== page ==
Applicants are urged to please take note of the submission instructions at the bottom of the application. Priority will be given to those companies that have not received DFS Grant Funding within the past three years, had members attend the 2019-2020 (S130/S190) classes at the Department of Agriculture, and to those with members that participated in the Delaware Forest Service’s 2020 annual fire camp. Also, no vehicles (trucks/UTV’s/ATV’s) or structural firefighting gear (turnout coats, hardhats, gloves, lights, rescue saws, etc.) can be purchased with this funding. Funding is for wildland firefighting ¾-inch to 1-½ inch forestry hose, safety gear, brush unit pumps/skids, and hand tools.
If you have any questions about the application process or what can be purchased, please feel free to contact Kyle Hoyd at (302) 698-4548 or by email at Kyle.Hoyd@delaware.gov.
Each year, the Wildland Fire Program offers cost-share assistance grants and technical assistance to communities to reduce the danger of wildland fires. These funds are used to control phragmites in high priority areas through mechanical and chemical treatments. The Delaware Forest Service has had great success in controlling phragmites in the First State through a systematic spraying and mowing cycle over a three- to four-year period. In FY19, six grants totaling $20,000 were funded with State Fire Assistance dollars. This assistance, combined with funding from our partners, has helped treat a total of 5,506 acres statewide.
The Delaware Forest Service conducts a successful prescribed burning program. In FY19, the DFS completed burns on a total of 441 acres. These burns took place on federal, state, and private lands throughout Delaware with two new partnerships with U.S. Fish and Wildlife and The Nature Conservancy. Low intensity, prescribed fires provide benefits to the environment in many ways. For example, existing fuel loads are eliminated thus negating the possibility of a subsequent high intensity wildfire, the soil is enriched with nutrients that will help existing trees and the next generation of herbaceous plants, and habitat for a variety of animal species is greatly enhanced. The Delaware Forest Service plans to continue its prescribed burning program in the First State to mitigate fuels and to help native vegetation thrive by partnering with other state agencies.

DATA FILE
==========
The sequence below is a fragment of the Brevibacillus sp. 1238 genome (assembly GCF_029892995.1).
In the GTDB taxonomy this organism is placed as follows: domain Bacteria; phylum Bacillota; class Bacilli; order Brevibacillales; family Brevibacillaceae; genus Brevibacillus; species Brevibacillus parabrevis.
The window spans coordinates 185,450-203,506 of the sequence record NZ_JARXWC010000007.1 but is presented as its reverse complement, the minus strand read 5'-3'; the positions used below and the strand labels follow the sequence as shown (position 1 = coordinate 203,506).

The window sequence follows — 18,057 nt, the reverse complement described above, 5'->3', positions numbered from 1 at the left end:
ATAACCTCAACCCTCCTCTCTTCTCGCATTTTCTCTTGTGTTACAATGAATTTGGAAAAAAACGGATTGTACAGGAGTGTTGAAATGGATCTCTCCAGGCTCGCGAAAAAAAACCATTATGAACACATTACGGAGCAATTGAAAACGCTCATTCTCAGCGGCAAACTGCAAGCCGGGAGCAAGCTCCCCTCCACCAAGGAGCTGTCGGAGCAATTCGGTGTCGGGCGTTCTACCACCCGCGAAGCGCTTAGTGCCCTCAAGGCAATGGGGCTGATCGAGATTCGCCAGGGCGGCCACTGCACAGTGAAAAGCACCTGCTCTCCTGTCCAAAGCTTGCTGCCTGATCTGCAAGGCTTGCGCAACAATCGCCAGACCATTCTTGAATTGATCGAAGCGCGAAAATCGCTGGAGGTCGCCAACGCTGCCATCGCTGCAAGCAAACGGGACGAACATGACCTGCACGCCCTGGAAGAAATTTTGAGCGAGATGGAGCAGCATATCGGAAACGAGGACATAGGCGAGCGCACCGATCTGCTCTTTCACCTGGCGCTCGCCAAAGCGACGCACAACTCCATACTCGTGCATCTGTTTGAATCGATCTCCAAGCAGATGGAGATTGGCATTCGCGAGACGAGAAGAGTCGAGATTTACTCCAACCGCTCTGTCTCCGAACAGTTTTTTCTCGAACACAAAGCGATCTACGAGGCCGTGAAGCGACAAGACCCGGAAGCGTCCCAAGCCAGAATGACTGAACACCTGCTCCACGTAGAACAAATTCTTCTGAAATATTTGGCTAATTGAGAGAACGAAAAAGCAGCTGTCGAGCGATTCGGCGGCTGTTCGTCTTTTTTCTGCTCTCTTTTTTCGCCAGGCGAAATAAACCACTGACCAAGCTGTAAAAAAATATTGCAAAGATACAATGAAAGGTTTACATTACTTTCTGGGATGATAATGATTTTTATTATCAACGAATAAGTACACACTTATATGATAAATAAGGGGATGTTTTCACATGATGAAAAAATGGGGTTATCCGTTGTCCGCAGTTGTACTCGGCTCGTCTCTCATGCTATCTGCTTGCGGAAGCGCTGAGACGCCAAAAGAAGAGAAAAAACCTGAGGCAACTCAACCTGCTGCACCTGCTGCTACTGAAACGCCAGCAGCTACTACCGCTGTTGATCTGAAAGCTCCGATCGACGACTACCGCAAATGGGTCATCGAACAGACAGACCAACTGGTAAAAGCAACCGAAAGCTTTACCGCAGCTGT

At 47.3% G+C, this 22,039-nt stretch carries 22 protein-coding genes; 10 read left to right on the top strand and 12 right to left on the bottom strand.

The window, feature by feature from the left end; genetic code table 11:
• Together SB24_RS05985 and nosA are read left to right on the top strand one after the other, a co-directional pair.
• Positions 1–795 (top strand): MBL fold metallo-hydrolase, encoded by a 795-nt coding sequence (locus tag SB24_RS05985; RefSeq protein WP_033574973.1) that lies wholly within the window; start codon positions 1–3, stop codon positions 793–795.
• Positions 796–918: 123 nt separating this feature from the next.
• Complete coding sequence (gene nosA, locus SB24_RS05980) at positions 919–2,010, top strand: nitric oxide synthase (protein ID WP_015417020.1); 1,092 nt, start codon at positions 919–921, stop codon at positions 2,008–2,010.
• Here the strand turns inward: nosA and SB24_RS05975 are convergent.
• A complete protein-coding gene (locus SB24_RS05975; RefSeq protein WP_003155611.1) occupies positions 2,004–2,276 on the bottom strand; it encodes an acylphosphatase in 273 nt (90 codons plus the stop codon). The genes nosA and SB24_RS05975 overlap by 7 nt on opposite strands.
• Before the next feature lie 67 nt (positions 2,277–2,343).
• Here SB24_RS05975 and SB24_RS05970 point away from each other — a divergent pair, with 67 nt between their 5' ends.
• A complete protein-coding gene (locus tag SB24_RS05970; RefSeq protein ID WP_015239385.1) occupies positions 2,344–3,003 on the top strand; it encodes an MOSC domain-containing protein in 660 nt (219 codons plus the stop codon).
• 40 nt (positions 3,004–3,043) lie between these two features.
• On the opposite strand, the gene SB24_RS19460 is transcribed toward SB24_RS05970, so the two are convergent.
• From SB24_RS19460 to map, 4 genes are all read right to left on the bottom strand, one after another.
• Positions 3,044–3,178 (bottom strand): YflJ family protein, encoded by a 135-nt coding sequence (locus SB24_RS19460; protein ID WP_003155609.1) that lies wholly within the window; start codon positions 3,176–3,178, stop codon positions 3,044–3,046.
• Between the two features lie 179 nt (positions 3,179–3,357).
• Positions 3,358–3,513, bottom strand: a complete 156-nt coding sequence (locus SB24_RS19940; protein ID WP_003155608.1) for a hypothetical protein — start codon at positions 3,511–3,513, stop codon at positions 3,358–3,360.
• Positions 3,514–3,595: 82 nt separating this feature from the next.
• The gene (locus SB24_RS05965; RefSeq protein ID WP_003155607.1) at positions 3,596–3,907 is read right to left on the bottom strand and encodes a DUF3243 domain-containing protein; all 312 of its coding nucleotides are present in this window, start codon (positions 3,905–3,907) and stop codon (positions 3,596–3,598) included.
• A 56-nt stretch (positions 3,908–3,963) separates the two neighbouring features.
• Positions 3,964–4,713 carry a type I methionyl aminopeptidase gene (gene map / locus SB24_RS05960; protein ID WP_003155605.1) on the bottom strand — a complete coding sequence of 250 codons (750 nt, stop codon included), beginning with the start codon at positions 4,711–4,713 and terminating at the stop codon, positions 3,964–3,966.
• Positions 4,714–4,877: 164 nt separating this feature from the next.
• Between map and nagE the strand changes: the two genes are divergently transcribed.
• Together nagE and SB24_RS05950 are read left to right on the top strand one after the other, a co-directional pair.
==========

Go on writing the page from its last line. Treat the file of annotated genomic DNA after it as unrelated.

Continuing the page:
Are you interested in participating in an adventure of a lifetime? Would you like to help protect human lives, property and precious natural resources during a national crisis? Do you have the mental fortitude, physical stamina and work flexibility to spend 14 days on a fireline far from home?
Every year, millions of acres of forests, marshes, and grasslands across the United States are ravaged by wildfire. But thanks to a training program sponsored by the Delaware Department of Agriculture’s Forest Service, citizens from across the First State can qualify to serve on national fire crews. Since 1996, the Delaware Forest Service has trained more than 600 volunteer firefighters, and now every fire season deploys 20-person crews for out-of-state wildfire assignments.
The program is growing and in need of additional firefighters who are interested in assisting the national effort to control and contain devastating wildfires. Delaware used to send one crew a year, but now can send multiple crews. In 2013, two separate crews fought fires in Alaska, Utah, and Idaho.
Link to Delaware Wildfire Crew page